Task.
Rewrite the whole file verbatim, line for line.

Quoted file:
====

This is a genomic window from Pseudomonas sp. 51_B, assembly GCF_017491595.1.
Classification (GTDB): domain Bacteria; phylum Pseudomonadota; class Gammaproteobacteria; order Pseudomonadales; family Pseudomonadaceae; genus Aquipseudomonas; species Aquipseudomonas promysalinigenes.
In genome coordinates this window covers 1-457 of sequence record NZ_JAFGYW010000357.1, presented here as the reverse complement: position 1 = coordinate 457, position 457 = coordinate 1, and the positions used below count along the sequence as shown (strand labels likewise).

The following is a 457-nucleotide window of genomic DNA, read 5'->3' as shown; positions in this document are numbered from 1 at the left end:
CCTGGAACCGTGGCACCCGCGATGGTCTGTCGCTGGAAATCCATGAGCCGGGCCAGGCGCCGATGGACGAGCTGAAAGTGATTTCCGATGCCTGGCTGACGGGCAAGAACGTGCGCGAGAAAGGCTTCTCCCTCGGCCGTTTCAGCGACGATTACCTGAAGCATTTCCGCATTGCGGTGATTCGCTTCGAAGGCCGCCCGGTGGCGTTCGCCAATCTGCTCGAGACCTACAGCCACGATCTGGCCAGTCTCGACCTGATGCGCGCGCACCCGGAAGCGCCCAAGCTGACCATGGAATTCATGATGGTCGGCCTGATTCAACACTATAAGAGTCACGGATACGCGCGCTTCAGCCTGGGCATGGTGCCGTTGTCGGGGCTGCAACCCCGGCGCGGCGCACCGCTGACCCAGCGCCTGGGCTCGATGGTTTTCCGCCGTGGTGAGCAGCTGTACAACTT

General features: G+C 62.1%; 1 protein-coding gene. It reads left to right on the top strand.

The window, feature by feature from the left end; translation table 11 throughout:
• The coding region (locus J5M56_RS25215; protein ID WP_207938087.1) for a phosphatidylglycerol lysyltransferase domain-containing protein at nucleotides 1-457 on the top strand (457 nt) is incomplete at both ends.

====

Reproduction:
This is a genomic window from Pseudomonas sp. 51_B, assembly GCF_017491595.1.
Classification (GTDB): domain Bacteria; phylum Pseudomonadota; class Gammaproteobacteria; order Pseudomonadales; family Pseudomonadaceae; genus Aquipseudomonas; species Aquipseudomonas promysalinigenes.
In genome coordinates this window covers 1-457 of sequence record NZ_JAFGYW010000357.1, presented here as the reverse complement: position 1 = coordinate 457, position 457 = coordinate 1, and the positions used below count along the sequence as shown (strand labels likewise).

The following is a 457-nucleotide window of genomic DNA, read 5'->3' as shown; positions in this document are numbered from 1 at the left end:
CCTGGAACCGTGGCACCCGCGATGGTCTGTCGCTGGAAATCCATGAGCCGGGCCAGGCGCCGATGGACGAGCTGAAAGTGATTTCCGATGCCTGGCTGACGGGCAAGAACGTGCGCGAGAAAGGCTTCTCCCTCGGCCGTTTCAGCGACGATTACCTGAAGCATTTCCGCATTGCGGTGATTCGCTTCGAAGGCCGCCCGGTGGCGTTCGCCAATCTGCTCGAGACCTACAGCCACGATCTGGCCAGTCTCGACCTGATGCGCGCGCACCCGGAAGCGCCCAAGCTGACCATGGAATTCATGATGGTCGGCCTGATTCAACACTATAAGAGTCACGGATACGCGCGCTTCAGCCTGGGCATGGTGCCGTTGTCGGGGCTGCAACCCCGGCGCGGCGCACCGCTGACCCAGCGCCTGGGCTCGATGGTTTTCCGCCGTGGTGAGCAGCTGTACAACTT

General features: G+C 62.1%; 1 protein-coding gene. It reads left to right on the top strand.

The window, feature by feature from the left end; translation table 11 throughout:
• The coding region (locus J5M56_RS25215; protein ID WP_207938087.1) for a phosphatidylglycerol lysyltransferase domain-containing protein at nucleotides 1-457 on the top strand (457 nt) is incomplete at both ends.